Fathers create memories dancing with their daughters
A Father Daughter Dance was held Oct. 18 at the Gordon Club hosted by the Religious Support Office. The ballroom was decorated with lights, balloons, replica ice sculptures of a father dancing with his daughter, a large screen projecting graphics near the dance floor, and ribbons wrapped around the backs of chairs as it was a wedding or high school prom.
The daughter of Air Force Staff Sgt. Steven Khaje-Karimedoni, Olyvia, age 6, gave the event two thumbs up. The two found it easy transitioning from their table to the dance floor and making their way to grab some food together. Khaje- Karimedoni is assigned to the 31st Intelligence Squadron here.
“It’s important for dads to make memories with their daughters when they are kids, so when they grow up, they have good memories to remember their dads with,” said Sgt. Andrew Lewis, a chaplain assistant with 551st Signal Battalion.
Daughters know their fathers are there to guide and protect them. Events like the dance allow fathers, when not deployed, to share positive moments with their daughters.
“ Dads, when you’re home, make sure you attend your daughter’s activities. Whether it’s sports, band, academics, cheerleading, art, or writing, there is a productive activity that will make you proud of your girl,” said guest speaker Maj. Gen. LaWarren V. Patterson, U.S. Army Signal Center of Excellence and Fort Gordon commanding general. “Your daughter will remember you for the rest of their life.”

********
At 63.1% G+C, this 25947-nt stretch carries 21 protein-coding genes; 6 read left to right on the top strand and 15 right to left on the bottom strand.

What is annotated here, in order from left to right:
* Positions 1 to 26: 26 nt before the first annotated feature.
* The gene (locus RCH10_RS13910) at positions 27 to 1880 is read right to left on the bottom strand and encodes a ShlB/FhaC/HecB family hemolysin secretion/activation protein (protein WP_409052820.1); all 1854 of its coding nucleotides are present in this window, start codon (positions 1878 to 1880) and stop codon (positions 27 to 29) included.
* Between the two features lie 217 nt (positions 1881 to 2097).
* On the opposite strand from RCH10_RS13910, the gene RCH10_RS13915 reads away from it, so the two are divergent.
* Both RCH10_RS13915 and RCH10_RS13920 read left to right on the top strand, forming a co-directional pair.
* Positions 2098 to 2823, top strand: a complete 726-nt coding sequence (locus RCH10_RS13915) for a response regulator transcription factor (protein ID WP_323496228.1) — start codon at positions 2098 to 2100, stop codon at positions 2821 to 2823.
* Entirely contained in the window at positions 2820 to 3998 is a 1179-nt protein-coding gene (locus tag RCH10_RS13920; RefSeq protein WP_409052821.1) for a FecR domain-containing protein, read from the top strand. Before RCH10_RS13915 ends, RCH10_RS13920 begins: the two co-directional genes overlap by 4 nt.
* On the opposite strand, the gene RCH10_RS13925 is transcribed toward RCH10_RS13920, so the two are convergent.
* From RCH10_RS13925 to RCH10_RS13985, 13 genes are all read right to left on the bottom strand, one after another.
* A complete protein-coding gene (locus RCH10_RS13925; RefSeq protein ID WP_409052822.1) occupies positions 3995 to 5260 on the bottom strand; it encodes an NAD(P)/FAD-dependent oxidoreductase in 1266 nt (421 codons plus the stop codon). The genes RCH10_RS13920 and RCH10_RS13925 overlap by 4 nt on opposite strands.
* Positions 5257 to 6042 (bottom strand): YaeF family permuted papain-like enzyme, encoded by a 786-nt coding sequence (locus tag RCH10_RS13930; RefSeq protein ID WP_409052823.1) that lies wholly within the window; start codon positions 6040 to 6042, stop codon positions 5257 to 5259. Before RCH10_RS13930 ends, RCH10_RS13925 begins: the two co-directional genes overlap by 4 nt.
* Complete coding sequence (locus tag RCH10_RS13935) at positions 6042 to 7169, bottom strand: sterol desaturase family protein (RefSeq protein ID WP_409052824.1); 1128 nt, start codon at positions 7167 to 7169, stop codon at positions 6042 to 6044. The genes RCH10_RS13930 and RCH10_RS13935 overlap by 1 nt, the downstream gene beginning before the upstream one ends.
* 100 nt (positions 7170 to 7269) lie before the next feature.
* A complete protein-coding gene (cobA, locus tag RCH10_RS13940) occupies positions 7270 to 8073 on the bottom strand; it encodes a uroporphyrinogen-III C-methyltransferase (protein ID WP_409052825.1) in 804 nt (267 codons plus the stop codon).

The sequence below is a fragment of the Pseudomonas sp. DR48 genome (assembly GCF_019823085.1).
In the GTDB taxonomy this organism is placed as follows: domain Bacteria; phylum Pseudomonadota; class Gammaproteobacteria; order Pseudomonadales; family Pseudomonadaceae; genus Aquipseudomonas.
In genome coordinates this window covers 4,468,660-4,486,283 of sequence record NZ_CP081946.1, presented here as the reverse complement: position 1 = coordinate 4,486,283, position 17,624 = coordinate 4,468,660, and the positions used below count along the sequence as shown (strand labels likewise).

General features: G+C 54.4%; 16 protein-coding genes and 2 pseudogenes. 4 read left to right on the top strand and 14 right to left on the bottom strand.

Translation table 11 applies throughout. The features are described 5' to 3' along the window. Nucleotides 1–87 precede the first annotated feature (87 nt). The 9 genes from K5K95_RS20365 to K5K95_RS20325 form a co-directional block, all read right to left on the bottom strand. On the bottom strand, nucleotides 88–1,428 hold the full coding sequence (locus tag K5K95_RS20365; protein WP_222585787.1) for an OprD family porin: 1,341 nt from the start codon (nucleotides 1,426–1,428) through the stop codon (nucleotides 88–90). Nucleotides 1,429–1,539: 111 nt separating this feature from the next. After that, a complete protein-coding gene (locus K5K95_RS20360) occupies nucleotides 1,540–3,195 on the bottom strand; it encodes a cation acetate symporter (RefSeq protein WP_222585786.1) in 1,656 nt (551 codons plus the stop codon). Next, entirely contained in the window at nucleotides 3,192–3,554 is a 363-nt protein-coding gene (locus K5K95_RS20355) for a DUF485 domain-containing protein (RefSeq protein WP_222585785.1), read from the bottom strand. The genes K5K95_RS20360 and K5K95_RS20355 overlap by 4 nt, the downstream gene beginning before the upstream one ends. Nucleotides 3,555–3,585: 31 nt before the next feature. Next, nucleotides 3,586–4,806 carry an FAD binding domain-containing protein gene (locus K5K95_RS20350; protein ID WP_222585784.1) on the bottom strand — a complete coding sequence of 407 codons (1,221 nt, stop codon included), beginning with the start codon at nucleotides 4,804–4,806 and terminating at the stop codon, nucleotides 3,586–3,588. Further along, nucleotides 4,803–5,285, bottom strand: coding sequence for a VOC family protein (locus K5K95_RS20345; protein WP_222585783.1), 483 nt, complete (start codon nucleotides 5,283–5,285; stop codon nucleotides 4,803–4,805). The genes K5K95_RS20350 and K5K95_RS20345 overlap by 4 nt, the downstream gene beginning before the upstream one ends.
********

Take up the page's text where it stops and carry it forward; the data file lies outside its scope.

Friendships and confidence develop in such activities, which will help her mature and keep focused, staying away from activities and drama, such as boys, where their fathers can’t help when they are away.
“By treating your girl with respect and showing her how she is to be treated right here at tonight’s Father Daughter Dance, your little girl will know how to be treated when she goes off to her first prom dance or date at the movies,” he said.
When Patterson was assigned to the Pentagon and his wife worked every other weekend, he and his daughter went everywhere together. Roller rinks, laser tag, Go Karts, and whatever his daughter wanted to do.
“Sometimes just being there is enough, like being there when they ask for money,” he said.
Patterson gave the example of a son asking for money and a father telling him to mow the yard. But when a daughter asks for money, a father simply says, “How much do you need sweetheart?”
A father takes his job seriously, whether it’s teaching his little girl about the world or teaching her how to enjoy the world, Patterson said.